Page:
Could next dig be for King Harold in Waltham Abbey, following discovery of Richard III?

Peter Huggins in  car park in Darby Drive behind the Abbey Church.

Peter Huggins in car park in Darby Drive behind the Abbey Church. Buy this photo

First published in Epping Forest
Last updated
East London and West Essex Guardian Series: Photograph of the Author by , Sub Editor

Waltham Abbey is abuzz after the discovery of Richard III’s body in a Leicestershire car park renewed speculation about the exact location of the town’s own lost king.

The grave of King Harold, killed at the Battle of Hastings in 1066, has long drawn visitors to the Abbey Church, but there is a 1,000-year-old mystery as to whether he is really buried there.

The last Saxon king of England is, with Richard III, one of only three kings to have died in battle, and the announcement this week by a team from the University of Leicester has led to speculation that Epping Forest could be the next target for the archaeologists’ spades.

Tony O’Connor, the director of the Epping Forest District Museum in Sun Street, said: “The Richard discovery does really raise the issue around where England’s hidden kings are buried. One of the things we would like to do is look at the question of Harold’s burial in the remains of the Great Church of the abbey.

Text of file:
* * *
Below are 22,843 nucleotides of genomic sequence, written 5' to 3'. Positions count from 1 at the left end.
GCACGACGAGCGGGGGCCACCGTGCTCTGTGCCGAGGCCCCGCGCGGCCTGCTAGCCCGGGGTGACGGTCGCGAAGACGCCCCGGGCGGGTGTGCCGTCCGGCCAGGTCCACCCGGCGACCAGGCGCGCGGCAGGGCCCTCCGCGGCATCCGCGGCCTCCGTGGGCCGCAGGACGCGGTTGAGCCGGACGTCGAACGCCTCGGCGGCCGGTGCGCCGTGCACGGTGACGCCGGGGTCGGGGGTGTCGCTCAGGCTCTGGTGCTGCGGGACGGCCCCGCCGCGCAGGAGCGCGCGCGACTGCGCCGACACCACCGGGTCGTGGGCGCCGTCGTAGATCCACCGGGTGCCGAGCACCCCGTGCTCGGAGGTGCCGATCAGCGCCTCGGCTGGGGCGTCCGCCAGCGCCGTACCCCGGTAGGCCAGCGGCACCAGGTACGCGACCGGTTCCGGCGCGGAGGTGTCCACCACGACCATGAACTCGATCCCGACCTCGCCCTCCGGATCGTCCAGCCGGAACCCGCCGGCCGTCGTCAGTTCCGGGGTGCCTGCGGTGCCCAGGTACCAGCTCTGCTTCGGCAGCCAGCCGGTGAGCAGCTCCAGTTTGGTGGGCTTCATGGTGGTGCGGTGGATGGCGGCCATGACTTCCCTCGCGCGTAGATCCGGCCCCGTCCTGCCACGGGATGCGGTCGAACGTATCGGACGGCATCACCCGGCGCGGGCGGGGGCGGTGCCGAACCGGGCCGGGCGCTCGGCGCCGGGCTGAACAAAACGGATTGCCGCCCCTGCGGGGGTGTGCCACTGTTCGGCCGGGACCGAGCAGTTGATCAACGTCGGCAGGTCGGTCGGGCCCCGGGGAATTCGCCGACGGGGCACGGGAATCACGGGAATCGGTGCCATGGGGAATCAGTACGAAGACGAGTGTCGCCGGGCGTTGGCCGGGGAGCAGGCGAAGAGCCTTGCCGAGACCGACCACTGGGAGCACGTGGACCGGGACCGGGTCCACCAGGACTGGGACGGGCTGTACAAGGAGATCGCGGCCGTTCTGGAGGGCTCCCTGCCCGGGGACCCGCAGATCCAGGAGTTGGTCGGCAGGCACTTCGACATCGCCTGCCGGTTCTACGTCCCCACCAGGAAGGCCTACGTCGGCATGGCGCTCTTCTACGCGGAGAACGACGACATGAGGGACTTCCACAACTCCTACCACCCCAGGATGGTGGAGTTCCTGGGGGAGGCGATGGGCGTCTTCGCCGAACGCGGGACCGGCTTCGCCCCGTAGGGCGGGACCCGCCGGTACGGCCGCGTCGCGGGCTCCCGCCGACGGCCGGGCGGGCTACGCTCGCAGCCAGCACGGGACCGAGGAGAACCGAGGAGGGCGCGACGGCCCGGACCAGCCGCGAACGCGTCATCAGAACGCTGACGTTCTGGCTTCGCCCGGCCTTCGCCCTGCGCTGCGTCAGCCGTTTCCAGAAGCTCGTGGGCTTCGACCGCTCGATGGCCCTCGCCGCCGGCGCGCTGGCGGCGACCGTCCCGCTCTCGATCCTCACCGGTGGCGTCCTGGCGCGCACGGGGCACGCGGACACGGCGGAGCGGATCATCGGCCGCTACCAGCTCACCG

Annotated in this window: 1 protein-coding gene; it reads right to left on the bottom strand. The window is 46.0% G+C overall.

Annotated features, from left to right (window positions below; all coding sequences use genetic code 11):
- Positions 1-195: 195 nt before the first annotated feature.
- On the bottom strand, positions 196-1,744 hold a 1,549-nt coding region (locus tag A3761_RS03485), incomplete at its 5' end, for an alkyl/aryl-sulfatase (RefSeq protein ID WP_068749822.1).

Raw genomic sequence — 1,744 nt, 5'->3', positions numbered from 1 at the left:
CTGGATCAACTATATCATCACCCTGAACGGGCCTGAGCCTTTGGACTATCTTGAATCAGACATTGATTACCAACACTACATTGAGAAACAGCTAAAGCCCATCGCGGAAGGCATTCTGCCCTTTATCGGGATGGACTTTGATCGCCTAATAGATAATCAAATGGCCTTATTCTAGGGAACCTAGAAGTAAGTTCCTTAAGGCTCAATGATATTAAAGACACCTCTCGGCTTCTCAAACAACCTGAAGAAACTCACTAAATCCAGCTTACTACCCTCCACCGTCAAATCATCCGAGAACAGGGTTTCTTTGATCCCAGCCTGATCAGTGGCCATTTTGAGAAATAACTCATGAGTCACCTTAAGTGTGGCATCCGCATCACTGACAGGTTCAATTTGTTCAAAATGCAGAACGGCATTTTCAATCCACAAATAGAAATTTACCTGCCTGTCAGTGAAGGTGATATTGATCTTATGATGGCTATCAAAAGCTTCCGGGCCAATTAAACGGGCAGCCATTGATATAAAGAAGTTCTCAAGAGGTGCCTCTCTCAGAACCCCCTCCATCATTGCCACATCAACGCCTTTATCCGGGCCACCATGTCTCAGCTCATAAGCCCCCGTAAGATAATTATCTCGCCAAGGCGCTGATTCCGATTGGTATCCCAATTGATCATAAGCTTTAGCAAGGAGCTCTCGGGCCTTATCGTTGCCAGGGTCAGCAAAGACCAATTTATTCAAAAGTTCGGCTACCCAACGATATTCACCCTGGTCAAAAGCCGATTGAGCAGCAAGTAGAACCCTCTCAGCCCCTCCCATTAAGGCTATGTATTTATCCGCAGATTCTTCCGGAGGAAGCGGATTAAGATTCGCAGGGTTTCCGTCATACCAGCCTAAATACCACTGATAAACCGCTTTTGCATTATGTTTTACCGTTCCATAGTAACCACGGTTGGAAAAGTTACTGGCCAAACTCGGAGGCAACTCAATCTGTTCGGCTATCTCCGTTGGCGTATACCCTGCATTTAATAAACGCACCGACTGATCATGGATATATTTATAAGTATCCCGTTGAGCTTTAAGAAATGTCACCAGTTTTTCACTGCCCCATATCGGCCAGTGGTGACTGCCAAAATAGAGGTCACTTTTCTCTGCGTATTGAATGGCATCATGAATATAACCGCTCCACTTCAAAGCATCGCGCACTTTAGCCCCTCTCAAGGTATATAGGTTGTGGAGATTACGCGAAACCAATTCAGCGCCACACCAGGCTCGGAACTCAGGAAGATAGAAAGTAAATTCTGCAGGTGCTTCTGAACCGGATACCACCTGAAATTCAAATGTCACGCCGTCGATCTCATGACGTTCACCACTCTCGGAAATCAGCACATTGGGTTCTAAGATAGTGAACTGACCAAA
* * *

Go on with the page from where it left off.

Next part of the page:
“If someone would like to fund us, I think there are quite a number of people who would be very keen to put proposals for a dig to the appropriate body.”

The site of the Abbey Church was consecrated by King Harold in 1060, and a holy cross which he prayed beneath in the weeks before his death in 1066 is said to be buried under the Sun Street car park next door.

Some historical accounts suggest that Harold may be buried in Sussex, with just his head and heart buried in Waltham Abbey, but the discovery of his head would clear up the disputed suggestion – as depicted in the Bayeaux Tapestry – that he was killed by an arrow in the eye.

Mr O’Connor said: “We’ve got a written account from the 13th century that places Harold in Waltham Abbey. I think we can make a great claim to it.”

But Peter Huggins, of the town’s historical society, who helped discover an important contemporary statue of the Virgin Mary under a , said Harold should be left alone.

He added: “I think we’ve got to assume he’s in his own church – the third one built on the site.

“It’s likely he’s staying there. He deserves to.”

Comments (2)

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1:51pm Wed 6 Feb 13

Cornbeefur says...

Why do they just not let the dead rest in peace?
Why do they just not let the dead rest in peace? Cornbeefur
  • Score: 0

10:26am Thu 7 Feb 13

Gokkwan says...

or Rest in Pieces?
or Rest in Pieces? Gokkwan
  • Score: 0

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